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  • Report
  • 23rd Jan 2019

Behavioral Insights for Building the Police Force of Tomorrow

Key findings

  • To attract more—and more diverse—applicants, departments must change how they advertise police jobs to speak to motivations other than public service.
  • Attracting applicants isn't always enough. Cities also need to streamline the hiring process to keep more applicants engaged and quickly move them through to training.
  • Your next recruit may not be where you're looking. Reaching out to residents who have shown prior interest in public service might prove more effective.

Attracting great candidates from diverse backgrounds is crucial to building a government workforce that can serve communities effectively and build trust among residents. This need is especially urgent in law enforcement agencies, where there has been a renewed focus on how to attract and retain candidates, especially those from backgrounds that are currently underrepresented within the police. Police forces are often working with tight budgets, strong unions, and political pressures. These factors make structural solutions, such as redefining job roles or changing pay and benefits, extremely difficult. To make an impact today, many agencies are in need of a different set of solutions that can correctly identify and convert latent interest from prospective applicants within the existing constraints of the job.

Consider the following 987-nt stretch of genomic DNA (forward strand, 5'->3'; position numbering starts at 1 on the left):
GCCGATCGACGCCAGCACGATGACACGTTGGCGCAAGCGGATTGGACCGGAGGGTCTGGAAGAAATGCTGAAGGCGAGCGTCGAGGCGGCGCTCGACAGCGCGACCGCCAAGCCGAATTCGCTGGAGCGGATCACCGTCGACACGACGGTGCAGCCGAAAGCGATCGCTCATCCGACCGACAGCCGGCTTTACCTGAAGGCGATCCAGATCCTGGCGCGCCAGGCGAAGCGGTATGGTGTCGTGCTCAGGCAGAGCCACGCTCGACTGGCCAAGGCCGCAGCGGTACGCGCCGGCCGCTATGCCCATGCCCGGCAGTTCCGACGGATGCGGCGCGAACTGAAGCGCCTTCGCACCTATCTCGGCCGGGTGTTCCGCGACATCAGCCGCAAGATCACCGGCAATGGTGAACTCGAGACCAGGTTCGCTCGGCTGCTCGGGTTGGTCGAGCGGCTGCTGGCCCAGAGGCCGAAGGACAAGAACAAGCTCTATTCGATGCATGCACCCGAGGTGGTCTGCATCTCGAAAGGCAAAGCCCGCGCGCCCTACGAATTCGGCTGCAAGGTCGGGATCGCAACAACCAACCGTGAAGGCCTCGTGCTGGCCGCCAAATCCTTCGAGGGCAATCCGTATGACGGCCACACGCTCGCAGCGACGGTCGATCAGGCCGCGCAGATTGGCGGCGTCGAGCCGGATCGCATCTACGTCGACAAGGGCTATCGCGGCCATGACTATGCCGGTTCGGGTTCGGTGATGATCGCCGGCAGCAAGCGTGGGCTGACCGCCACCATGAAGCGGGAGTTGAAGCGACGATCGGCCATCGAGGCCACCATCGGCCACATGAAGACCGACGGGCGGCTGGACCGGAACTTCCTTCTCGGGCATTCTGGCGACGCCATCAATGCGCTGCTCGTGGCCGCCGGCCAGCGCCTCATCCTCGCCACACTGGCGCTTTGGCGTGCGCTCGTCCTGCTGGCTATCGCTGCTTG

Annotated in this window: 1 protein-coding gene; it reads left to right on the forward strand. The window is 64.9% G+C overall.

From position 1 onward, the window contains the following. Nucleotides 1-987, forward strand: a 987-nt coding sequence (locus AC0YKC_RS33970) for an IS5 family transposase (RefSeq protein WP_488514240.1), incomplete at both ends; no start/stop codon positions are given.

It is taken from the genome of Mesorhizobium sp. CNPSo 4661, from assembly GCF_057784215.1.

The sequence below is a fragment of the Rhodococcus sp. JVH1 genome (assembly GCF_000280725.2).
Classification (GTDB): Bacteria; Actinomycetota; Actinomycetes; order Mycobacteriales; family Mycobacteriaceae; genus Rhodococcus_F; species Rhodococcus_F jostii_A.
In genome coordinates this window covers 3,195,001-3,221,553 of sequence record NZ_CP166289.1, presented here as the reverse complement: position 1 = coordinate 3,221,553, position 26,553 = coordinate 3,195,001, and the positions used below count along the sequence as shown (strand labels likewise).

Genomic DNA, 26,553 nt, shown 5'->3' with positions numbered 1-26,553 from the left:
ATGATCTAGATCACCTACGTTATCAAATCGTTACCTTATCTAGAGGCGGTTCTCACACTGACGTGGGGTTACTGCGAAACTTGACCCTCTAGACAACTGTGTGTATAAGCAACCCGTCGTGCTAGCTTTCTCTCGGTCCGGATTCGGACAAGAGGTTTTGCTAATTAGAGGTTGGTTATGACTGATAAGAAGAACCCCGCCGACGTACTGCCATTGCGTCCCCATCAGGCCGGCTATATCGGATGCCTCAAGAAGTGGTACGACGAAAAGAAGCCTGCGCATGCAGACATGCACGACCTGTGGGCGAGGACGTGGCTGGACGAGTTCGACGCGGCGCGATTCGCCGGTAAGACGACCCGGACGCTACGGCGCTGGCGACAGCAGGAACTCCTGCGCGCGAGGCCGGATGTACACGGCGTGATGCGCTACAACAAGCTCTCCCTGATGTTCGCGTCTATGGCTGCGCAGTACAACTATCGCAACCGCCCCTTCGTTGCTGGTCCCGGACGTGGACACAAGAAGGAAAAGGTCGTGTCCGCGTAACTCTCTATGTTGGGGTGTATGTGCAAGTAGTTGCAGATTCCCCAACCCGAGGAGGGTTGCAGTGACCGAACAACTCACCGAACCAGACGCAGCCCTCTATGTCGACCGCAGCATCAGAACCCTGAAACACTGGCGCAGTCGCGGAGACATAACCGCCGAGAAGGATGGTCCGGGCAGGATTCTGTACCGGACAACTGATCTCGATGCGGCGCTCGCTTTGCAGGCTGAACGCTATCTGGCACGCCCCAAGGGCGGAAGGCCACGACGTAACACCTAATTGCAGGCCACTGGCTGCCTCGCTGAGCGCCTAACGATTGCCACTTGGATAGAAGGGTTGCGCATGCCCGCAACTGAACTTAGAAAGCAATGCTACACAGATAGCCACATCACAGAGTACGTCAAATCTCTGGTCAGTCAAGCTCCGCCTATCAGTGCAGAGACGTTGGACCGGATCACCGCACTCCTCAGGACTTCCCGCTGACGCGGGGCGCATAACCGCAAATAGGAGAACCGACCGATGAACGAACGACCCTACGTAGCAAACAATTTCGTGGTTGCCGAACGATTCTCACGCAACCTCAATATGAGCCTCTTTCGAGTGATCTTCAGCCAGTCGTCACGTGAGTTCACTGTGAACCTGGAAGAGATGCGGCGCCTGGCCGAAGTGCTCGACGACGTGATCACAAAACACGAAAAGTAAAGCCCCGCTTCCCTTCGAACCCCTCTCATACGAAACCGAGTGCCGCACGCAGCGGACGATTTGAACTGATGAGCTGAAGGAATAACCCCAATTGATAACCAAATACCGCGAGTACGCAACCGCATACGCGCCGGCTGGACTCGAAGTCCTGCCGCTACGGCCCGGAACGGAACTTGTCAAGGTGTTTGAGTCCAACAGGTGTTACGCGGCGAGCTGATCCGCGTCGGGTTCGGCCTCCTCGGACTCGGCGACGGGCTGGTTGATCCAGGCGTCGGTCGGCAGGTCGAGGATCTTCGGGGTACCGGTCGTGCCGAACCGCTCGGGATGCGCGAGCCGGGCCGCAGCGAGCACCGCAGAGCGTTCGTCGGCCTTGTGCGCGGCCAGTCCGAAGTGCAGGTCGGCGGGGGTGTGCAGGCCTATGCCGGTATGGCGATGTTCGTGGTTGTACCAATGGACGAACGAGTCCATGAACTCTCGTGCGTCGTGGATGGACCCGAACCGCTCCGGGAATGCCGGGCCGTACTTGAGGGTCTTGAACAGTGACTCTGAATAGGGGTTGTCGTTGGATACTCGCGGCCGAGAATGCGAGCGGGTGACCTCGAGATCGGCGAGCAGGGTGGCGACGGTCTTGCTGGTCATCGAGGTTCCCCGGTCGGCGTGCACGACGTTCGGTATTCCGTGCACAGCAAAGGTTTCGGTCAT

In this report we share the results of work with 21 US jurisdictions to understand the motivations of those currently in the police force and to apply lessons from the science of human decision-making to the process of attracting and recruiting new police officers. From deciding to express interest in a job to showing up for testing to assessing candidates fairly, the recruitment process involves a number of decision points that can make or break successful hiring. This report aims to demonstrate how behavioral insights can be applied to improve police recruitment and to share the lessons we have learned from this work.


Dr Joanna Weill

Senior Research and Jail Reform Associate, Center for Court Innovation Behavioral Insights Team

Elizabeth Linos

Associate Professor of Public Policy and Management at Harvard Kennedy School

Siddharth Mandava

Associate Advisor

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